Is Cash Rich Genting Singapore PLC A Buy?

“Cash, though, is to a business as oxygen is to an individual: never thought about when it is present, the only thing in mind when it is absent. When bills come due, only cash is legal tender. Don’t leave home without it.”

— Warren Buffett

As we search for positive signs in a new company, the cash flowing through the firm may be one thing worth looking up. In particular, the cash conversion cycle of a company may be of interest to the Foolish investor.

Turning goods into cash

Simply said, the cash conversion cycle is the number of days it takes for a company to 1) convert cash in the bank into inventory, 2) sell that inventory, and 3) receive the cash from the sale. The shorter the cycle goes, the better.

To learn how to calculate the cash conversion cycle, go here.

Let’s run the integrated resort operator Genting Singapore PLC (SGX: G13) through this calculation today. We will be using the company’s figures for the financial year ended 31 December 2014 in this case.

We start with the Days Inventory Outstanding (DIO) metric. DIO is the number of days that it takes for a company to sell its entire inventory. Generally speaking, the lower the number of days, the more effective the company’s inventory management is.

Below is a summary table with all the relevant figures.

2014 Genting DIO

Source: Genting Singapore’s earnings report

Next up, we have the Days Sales Outstanding (DSO) figure. DSO represents the amount of time it takes the company, on average, to receive money after it has sold a good or service. Having a lower DSO usually indicates that a company is good at credit management.

2014 Genting DSO

Source: Genting Singapore’s earnings report

Finally, we come to the Days Payable Outstanding (DPO), which is the number of days it takes a company to pay its suppliers after their products have arrived. In general, having a longer payment term is better for a company.

2014 Genting DPO

Source: Genting Singapore’s earnings report

Pulling it together

The cash conversion cycle can now be put together by adding the DIO with DSO and subtracting the DPO. Doing so would give Genting Singapore a cash conversion cycle of 34 days for the financial year ended 31 December 2014 (10 + 140 – 116 = 34).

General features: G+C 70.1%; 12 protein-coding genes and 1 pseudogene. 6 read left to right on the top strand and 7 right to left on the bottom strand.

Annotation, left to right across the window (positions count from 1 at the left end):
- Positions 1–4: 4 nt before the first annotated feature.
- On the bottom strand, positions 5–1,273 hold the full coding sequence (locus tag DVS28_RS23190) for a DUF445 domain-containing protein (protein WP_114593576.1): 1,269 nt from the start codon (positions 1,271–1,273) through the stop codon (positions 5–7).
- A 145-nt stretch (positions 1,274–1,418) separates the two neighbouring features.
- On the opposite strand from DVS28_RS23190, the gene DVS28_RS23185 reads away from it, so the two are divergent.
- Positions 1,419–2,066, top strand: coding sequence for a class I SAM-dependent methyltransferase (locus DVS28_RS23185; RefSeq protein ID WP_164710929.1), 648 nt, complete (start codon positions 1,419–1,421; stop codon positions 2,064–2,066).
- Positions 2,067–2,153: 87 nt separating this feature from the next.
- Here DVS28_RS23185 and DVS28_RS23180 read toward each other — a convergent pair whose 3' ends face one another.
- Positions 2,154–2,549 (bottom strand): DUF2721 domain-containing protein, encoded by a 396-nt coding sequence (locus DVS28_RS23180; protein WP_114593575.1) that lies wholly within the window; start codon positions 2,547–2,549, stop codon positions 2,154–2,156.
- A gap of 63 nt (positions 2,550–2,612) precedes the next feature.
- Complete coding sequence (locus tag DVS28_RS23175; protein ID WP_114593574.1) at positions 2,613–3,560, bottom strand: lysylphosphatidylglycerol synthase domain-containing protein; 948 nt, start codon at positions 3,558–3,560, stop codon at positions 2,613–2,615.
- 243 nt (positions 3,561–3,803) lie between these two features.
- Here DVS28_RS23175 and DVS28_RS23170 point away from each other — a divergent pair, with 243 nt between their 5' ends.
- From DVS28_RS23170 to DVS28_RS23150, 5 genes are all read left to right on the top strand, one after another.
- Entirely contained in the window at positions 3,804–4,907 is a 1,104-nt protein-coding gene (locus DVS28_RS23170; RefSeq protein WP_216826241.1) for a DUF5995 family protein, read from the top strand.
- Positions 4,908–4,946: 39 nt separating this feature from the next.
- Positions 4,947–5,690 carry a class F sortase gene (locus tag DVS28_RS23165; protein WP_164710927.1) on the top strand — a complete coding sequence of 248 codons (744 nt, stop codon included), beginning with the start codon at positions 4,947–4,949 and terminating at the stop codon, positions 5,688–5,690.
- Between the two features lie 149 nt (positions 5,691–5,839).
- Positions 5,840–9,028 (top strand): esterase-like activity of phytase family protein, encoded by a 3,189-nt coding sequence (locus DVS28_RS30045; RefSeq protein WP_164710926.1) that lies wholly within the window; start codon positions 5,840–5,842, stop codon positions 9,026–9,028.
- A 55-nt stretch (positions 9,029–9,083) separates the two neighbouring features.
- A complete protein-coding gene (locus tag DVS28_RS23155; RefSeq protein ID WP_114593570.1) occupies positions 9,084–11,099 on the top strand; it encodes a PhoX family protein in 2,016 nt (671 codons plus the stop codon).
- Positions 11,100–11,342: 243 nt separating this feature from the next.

As an integrated resort operator, there isn’t as much physical inventory that Genting Singapore has to maintain on its balance sheet as compared to say a manufacturing outfit. This is reflected in the company’s low DIO of just 10 days.

That said, Genting Singapore maintains a high DSO of 140 days which contributed the bulk of the number of days seen in the cash conversion cycle. My colleague Stanley Lim has previously expressed his concerns about the high level of accounts receivable at Genting Singapore in his article here:

“Having receivables which can be collected on time is all right. The issue here is that more bad debts may be on the table for Genting Singapore. In 2014, the integrated resort owner had to impair S$262 million worth of trade receivables (to impair is to essentially treat the receivable as uncollectable), up 42% from 2013.”

As Stanley notes, this is certainly something to watch carefully.

In all, the cash conversion cycle of 34 days would mean that the business of Genting Singapore would require working capital to finance. The company spots a good cash-to-debt ratio which may be enough to support its operations. Foolish investors might also want to watch how Genting Singapore’s business develops in the coming quarters after it reported disappointing results for the first quarter of 2015.

Over time, tracking the changes in the cash conversion cycle of a company may help the Foolish investor understand the business changes that the company makes and whether those changes helps bring in the cash faster.

With that, the Foolish investor would be in a better position to decide if Genting Singapore’s current share price provides an appropriate margin of safety and whether it fits into his or her portfolio.

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The information provided is for general information purposes only and is not intended to be personalised investment or financial advice. Motley Fool Singapore contributor Chin Hui Leong doesn’t own shares in any companies mentioned.